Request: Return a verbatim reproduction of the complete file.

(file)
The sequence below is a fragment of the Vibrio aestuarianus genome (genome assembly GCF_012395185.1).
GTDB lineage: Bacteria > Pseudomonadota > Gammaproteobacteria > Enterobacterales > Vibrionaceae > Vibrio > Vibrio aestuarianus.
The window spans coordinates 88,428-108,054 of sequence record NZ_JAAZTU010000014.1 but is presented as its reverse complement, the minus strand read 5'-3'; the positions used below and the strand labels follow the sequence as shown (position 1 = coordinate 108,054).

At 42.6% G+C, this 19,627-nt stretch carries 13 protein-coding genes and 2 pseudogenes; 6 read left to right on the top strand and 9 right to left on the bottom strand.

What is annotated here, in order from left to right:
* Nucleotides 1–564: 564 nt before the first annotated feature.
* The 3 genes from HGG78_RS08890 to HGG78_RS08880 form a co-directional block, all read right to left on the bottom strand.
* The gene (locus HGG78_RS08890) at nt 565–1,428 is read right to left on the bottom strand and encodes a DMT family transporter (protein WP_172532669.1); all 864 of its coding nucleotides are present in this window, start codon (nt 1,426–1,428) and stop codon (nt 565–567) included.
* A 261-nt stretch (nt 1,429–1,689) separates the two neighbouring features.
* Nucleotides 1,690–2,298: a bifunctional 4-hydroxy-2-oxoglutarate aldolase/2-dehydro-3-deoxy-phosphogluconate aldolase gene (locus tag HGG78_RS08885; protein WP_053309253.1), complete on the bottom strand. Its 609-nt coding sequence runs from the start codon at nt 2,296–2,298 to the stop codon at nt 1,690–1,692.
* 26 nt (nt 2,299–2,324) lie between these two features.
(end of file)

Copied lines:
The sequence below is a fragment of the Vibrio aestuarianus genome (genome assembly GCF_012395185.1).
GTDB lineage: Bacteria > Pseudomonadota > Gammaproteobacteria > Enterobacterales > Vibrionaceae > Vibrio > Vibrio aestuarianus.
The window spans coordinates 88,428-108,054 of sequence record NZ_JAAZTU010000014.1 but is presented as its reverse complement, the minus strand read 5'-3'; the positions used below and the strand labels follow the sequence as shown (position 1 = coordinate 108,054).

At 42.6% G+C, this 19,627-nt stretch carries 13 protein-coding genes and 2 pseudogenes; 6 read left to right on the top strand and 9 right to left on the bottom strand.

What is annotated here, in order from left to right:
* Nucleotides 1–564: 564 nt before the first annotated feature.
* The 3 genes from HGG78_RS08890 to HGG78_RS08880 form a co-directional block, all read right to left on the bottom strand.
* The gene (locus HGG78_RS08890) at nt 565–1,428 is read right to left on the bottom strand and encodes a DMT family transporter (protein WP_172532669.1); all 864 of its coding nucleotides are present in this window, start codon (nt 1,426–1,428) and stop codon (nt 565–567) included.
* A 261-nt stretch (nt 1,429–1,689) separates the two neighbouring features.
* Nucleotides 1,690–2,298: a bifunctional 4-hydroxy-2-oxoglutarate aldolase/2-dehydro-3-deoxy-phosphogluconate aldolase gene (locus tag HGG78_RS08885; protein WP_053309253.1), complete on the bottom strand. Its 609-nt coding sequence runs from the start codon at nt 2,296–2,298 to the stop codon at nt 1,690–1,692.
* 26 nt (nt 2,299–2,324) lie between these two features.